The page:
Isn't The Handmaid's Tale just far too appropriate a show for our times? Wouldn't it be lovely if we could all laugh at how absurd it is, the reaches they make that would never ever happen, great science fiction, Margaret Atwood. But here we are. Let's roll S1:E8 Jezebels after the break and see what I'm talking about.
We open with Offred/June (Elisabeth Moss) pondering life while Nick (Max Minghella) sleeps behind her. She's castigating herself for her role in this Upside Down, for not being stronger, for starting to forget Luke. She could blame the patriarchy (that line made me jump - wait, they know about the patriarchy?) but she's there because it feels good and she doesn't want to be alone. Amen, sister.
Nick is so adorable as he wakes up, all thick hair and eyebrows and pouty lips. I think he's trying to remember every piece of her too.
We're back in Nick's past now, he couldn't hold a job and gets into a fight at Worthy Path Career Counseling, he has a lot of anger. Surprisingly, the career counselor follows him outside and offers to take him for coffee.
This is Pryce (Robert Curtis Brown) and he knows the reason Nick's been unable to keep a job is that he's been trying to take care of his family, including brother Josh who isn't handling the New Reality in Gilead all that well. He asks Nick to come see about the Sons of Jacob, who are trying to clean up "this screwed up world", there might be a job in it for him.
June comes upstairs after her tryst with Nick to find Commander Waterford (Joseph Fiennes) sitting on her bed waiting for her.
We hold our breath until he asks "how's my fair little one?" and then we're grossed out by his and his wife's insistent need to infantilize a grown woman.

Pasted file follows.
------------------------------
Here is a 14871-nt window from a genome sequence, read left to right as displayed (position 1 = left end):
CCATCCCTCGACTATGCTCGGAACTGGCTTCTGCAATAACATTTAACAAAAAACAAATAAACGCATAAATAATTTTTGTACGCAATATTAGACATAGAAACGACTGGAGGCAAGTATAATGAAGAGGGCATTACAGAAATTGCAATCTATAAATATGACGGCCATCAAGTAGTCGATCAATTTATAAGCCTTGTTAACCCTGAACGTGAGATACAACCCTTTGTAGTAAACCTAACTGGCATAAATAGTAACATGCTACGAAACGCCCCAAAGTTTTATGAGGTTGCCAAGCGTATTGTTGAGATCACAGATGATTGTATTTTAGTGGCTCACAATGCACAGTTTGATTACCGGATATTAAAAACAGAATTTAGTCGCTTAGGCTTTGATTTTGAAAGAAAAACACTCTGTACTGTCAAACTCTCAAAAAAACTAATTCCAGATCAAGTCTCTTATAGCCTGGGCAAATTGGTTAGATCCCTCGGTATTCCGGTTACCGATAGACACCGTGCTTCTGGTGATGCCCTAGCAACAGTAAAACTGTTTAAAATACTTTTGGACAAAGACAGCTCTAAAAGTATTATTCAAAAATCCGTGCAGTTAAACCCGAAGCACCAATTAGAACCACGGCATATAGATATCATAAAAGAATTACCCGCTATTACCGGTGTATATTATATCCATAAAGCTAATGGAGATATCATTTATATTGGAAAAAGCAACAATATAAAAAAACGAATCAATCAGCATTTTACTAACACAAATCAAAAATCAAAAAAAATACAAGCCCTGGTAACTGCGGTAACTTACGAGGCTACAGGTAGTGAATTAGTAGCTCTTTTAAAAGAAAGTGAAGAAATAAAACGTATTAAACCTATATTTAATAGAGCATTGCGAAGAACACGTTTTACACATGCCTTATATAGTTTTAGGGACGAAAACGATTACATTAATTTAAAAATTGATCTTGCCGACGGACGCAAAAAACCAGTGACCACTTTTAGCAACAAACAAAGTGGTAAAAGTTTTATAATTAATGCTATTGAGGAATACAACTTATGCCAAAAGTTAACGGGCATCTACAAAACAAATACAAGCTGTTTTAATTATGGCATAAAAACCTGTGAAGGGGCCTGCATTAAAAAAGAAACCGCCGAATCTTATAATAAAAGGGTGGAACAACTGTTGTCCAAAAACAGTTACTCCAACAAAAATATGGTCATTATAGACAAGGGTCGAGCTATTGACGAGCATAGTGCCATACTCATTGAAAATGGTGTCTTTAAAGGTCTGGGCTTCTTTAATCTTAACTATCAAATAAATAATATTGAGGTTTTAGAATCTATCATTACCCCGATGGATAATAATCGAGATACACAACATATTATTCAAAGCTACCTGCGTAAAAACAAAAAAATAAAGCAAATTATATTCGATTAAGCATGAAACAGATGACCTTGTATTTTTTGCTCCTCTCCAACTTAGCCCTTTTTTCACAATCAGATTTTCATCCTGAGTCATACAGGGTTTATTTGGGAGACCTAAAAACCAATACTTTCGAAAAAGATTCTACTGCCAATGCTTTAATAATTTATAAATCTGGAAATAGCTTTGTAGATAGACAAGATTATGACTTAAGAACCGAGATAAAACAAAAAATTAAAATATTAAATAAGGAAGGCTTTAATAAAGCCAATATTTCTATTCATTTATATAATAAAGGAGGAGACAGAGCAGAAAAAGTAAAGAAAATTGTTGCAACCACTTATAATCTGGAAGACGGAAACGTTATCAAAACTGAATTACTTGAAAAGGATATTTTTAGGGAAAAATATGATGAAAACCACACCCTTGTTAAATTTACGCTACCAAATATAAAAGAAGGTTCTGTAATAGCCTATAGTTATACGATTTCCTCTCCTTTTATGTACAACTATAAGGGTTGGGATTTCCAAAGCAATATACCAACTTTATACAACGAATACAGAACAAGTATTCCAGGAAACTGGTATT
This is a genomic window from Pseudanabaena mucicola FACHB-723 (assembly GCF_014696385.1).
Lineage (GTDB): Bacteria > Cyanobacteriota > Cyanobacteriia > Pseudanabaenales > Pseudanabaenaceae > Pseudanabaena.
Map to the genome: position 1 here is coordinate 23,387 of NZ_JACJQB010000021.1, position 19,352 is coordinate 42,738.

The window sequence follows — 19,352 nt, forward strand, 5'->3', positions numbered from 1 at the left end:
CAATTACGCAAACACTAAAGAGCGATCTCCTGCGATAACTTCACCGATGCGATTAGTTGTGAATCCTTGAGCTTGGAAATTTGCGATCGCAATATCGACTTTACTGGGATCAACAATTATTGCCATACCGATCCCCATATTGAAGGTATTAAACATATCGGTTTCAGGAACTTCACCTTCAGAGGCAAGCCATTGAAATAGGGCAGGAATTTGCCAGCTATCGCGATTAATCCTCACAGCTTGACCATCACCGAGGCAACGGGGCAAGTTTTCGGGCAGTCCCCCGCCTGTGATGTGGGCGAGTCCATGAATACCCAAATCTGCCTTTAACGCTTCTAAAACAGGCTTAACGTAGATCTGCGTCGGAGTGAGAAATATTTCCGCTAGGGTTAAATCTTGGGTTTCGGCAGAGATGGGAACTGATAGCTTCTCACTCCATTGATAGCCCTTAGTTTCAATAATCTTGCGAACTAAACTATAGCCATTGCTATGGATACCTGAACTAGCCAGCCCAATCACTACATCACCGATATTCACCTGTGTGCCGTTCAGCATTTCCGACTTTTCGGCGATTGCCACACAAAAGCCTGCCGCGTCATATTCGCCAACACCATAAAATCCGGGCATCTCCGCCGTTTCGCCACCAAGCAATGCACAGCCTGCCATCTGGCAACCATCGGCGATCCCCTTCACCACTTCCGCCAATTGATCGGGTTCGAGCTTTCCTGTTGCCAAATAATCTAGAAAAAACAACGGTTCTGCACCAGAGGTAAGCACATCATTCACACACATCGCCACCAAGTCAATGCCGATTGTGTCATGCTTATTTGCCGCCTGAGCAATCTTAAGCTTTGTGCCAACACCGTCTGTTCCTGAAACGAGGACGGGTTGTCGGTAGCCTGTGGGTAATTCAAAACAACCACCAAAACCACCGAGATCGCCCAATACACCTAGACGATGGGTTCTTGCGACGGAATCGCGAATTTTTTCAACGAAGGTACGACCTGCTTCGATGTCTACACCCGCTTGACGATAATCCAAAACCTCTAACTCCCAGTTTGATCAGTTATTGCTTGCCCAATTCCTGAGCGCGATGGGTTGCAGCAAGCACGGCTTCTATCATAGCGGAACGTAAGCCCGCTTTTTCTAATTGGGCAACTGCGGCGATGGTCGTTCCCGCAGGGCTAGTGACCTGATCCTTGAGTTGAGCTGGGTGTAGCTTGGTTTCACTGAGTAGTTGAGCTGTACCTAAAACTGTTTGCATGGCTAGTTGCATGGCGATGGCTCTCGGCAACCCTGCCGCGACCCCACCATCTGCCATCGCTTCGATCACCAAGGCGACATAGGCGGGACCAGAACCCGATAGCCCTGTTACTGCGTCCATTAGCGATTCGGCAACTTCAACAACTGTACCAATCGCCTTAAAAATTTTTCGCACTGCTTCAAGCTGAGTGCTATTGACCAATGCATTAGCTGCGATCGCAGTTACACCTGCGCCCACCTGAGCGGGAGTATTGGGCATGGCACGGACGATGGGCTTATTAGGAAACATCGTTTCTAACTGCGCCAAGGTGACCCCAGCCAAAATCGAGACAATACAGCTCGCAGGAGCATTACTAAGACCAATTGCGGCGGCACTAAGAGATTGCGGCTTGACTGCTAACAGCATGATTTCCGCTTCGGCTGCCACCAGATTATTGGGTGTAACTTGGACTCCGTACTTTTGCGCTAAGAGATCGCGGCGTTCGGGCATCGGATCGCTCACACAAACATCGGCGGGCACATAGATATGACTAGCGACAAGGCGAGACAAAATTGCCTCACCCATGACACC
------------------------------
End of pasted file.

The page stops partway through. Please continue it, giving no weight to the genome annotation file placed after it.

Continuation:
First they have to do something about those legs and what does THAT mean? It means he's going to shave them for her, which would be a great trust and bonding experience if he wasn't her rapist. She can tell he's done this before, he's assured and careful. Did he do this with the last Handmaid who killed herself?
He hands her a bag of makeup, time to get fancy!
TANGENT: this scene feels so reminiscent of my former situation where makeup and control of image was so carefully guarded. I started off wearing makeup all the time, graduated to never wearing makeup because covered in baby bodily fluids and then...then was grilled post that period whenever I used any enhancement at all that wasn't directly related to my partner at the time. Why did I curl my hair on a non-Date Night? Why was I wearing things that fit and matched and looked on purpose? Why was there makeup on my face? Did I have a date? At 7 am. That actually happened.
I was allowed one non-partner enhancement Out: if I going out with a mom's group, presumably full of people that also knew these rules. If so, I was cleared and no more was said. This was mostly enforced by the women in my life and "friends" online, but regularly by my partner and to this day I still struggle with putting on coloured lipgloss, in case I'm giving anyone the impression I want a man to stare at my mouth. Any and all pictures you see of me online are sans makeup or filters for the same reason. TANGENT OVER